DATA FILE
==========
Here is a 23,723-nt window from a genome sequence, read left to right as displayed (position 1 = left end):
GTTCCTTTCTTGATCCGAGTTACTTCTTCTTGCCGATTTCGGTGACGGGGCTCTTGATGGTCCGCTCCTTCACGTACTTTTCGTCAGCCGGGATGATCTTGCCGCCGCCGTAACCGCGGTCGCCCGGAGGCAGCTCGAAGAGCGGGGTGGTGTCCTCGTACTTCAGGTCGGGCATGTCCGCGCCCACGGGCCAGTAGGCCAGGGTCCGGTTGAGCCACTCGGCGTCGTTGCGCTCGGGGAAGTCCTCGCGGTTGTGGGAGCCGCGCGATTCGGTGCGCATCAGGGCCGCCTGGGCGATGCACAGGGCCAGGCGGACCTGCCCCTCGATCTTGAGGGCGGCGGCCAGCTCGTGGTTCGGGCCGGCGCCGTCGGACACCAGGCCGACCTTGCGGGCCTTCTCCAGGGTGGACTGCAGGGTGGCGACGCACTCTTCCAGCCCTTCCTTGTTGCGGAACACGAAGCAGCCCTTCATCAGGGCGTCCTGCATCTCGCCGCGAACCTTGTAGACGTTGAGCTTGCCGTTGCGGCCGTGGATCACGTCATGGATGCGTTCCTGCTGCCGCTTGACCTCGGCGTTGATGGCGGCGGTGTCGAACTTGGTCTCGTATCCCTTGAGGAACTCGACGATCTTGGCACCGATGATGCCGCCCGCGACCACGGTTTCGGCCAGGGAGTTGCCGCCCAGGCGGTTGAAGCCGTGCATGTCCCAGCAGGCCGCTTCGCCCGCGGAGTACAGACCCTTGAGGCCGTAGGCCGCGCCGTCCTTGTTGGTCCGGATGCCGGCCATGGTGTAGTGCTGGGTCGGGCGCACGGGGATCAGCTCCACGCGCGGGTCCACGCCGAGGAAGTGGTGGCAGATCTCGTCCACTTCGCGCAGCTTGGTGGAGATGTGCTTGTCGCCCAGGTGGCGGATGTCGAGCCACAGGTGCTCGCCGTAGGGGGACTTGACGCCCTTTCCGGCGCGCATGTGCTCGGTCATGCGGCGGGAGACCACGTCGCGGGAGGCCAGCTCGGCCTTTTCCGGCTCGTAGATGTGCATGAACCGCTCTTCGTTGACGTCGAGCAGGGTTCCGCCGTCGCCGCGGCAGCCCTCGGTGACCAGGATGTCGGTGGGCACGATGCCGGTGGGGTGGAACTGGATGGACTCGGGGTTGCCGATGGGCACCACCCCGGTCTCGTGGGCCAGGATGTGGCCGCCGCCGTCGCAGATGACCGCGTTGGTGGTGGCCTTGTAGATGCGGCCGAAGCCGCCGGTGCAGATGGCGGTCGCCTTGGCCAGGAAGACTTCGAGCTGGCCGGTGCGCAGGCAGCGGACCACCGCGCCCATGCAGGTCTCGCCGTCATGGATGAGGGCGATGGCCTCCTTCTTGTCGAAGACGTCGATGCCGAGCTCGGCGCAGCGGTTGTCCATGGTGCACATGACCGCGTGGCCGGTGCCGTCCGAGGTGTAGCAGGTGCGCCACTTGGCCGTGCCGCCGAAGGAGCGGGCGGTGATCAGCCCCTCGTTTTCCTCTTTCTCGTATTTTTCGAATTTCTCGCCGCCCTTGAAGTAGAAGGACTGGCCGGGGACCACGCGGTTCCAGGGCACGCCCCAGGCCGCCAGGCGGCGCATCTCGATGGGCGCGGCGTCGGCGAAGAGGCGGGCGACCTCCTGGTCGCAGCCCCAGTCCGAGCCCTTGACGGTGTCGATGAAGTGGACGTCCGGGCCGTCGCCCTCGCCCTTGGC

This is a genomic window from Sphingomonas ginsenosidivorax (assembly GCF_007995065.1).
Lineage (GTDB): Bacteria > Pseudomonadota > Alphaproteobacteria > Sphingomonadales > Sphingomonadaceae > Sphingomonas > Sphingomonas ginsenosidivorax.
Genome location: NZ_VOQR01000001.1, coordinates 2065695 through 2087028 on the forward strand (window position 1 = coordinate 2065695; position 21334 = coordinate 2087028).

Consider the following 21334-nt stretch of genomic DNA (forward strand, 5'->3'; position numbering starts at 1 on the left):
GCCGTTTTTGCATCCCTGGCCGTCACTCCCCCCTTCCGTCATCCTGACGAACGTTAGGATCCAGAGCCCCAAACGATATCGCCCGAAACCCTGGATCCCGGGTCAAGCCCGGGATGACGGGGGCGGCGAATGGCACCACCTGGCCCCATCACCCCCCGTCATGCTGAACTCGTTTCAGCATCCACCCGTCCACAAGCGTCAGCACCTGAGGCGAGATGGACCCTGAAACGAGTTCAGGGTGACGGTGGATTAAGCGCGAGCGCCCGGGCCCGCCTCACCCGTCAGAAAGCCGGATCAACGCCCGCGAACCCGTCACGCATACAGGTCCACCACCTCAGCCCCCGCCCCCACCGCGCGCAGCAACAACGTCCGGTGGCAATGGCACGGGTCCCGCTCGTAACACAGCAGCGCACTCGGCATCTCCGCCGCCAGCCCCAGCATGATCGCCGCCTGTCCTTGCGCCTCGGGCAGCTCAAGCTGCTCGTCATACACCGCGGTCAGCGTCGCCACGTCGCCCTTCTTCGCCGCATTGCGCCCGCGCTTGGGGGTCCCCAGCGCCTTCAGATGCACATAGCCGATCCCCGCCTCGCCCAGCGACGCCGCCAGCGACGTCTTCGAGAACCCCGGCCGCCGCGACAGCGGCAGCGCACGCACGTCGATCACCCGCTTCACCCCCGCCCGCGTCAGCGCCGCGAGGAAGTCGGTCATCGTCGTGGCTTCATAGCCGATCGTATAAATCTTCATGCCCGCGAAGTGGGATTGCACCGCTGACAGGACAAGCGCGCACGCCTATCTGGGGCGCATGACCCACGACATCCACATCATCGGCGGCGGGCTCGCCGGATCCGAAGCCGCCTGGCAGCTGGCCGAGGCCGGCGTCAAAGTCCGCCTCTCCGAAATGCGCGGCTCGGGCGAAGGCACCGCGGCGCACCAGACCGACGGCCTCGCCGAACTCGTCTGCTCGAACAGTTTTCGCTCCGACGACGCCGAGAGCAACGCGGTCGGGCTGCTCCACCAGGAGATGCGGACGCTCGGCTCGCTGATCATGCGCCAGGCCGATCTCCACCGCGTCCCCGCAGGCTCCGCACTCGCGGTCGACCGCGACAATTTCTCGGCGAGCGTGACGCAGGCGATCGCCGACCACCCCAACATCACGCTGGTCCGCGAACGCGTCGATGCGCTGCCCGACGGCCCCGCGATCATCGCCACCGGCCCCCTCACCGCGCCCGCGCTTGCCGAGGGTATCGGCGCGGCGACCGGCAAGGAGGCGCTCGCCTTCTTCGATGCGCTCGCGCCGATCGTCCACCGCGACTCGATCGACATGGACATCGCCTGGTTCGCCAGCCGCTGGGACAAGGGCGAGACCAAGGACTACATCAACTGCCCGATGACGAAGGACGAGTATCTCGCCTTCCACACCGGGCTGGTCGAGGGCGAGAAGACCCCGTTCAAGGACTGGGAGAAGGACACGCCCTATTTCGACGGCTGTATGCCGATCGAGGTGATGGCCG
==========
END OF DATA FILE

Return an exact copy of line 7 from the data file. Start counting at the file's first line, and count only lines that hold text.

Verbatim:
GCCGTTTTTGCATCCCTGGCCGTCACTCCCCCCTTCCGTCATCCTGACGAACGTTAGGATCCAGAGCCCCAAACGATATCGCCCGAAACCCTGGATCCCGGGTCAAGCCCGGGATGACGGGGGCGGCGAATGGCACCACCTGGCCCCATCACCCCCCGTCATGCTGAACTCGTTTCAGCATCCACCCGTCCACAAGCGTCAGCACCTGAGGCGAGATGGACCCTGAAACGAGTTCAGGGTGACGGTGGATTAAGCGCGAGCGCCCGGGCCCGCCTCACCCGTCAGAAAGCCGGATCAACGCCCGCGAACCCGTCACGCATACAGGTCCACCACCTCAGCCCCCGCCCCCACCGCGCGCAGCAACAACGTCCGGTGGCAATGGCACGGGTCCCGCTCGTAACACAGCAGCGCACTCGGCATCTCCGCCGCCAGCCCCAGCATGATCGCCGCCTGTCCTTGCGCCTCGGGCAGCTCAAGCTGCTCGTCATACACCGCGGTCAGCGTCGCCACGTCGCCCTTCTTCGCCGCATTGCGCCCGCGCTTGGGGGTCCCCAGCGCCTTCAGATGCACATAGCCGATCCCCGCCTCGCCCAGCGACGCCGCCAGCGACGTCTTCGAGAACCCCGGCCGCCGCGACAGCGGCAGCGCACGCACGTCGATCACCCGCTTCACCCCCGCCCGCGTCAGCGCCGCGAGGAAGTCGGTCATCGTCGTGGCTTCATAGCCGATCGTATAAATCTTCATGCCCGCGAAGTGGGATTGCACCGCTGACAGGACAAGCGCGCACGCCTATCTGGGGCGCATGACCCACGACATCCACATCATCGGCGGCGGGCTCGCCGGATCCGAAGCCGCCTGGCAGCTGGCCGAGGCCGGCGTCAAAGTCCGCCTCTCCGAAATGCGCGGCTCGGGCGAAGGCACCGCGGCGCACCAGACCGACGGCCTCGCCGAACTCGTCTGCTCGAACAGTTTTCGCTCCGACGACGCCGAGAGCAACGCGGTCGGGCTGCTCCACCAGGAGATGCGGACGCTCGGCTCGCTGATCATGCGCCAGGCCGATCTCCACCGCGTCCCCGCAGGCTCCGCACTCGCGGTCGACCGCGACAATTTCTCGGCGAGCGTGACGCAGGCGATCGCCGACCACCCCAACATCACGCTGGTCCGCGAACGCGTCGATGCGCTGCCCGACGGCCCCGCGATCATCGCCACCGGCCCCCTCACCGCGCCCGCGCTTGCCGAGGGTATCGGCGCGGCGACCGGCAAGGAGGCGCTCGCCTTCTTCGATGCGCTCGCGCCGATCGTCCACCGCGACTCGATCGACATGGACATCGCCTGGTTCGCCAGCCGCTGGGACAAGGGCGAGACCAAGGACTACATCAACTGCCCGATGACGAAGGACGAGTATCTCGCCTTCCACACCGGGCTGGTCGAGGGCGAGAAGACCCCGTTCAAGGACTGGGAGAAGGACACGCCCTATTTCGACGGCTGTATGCCGATCGAGGTGATGGCCG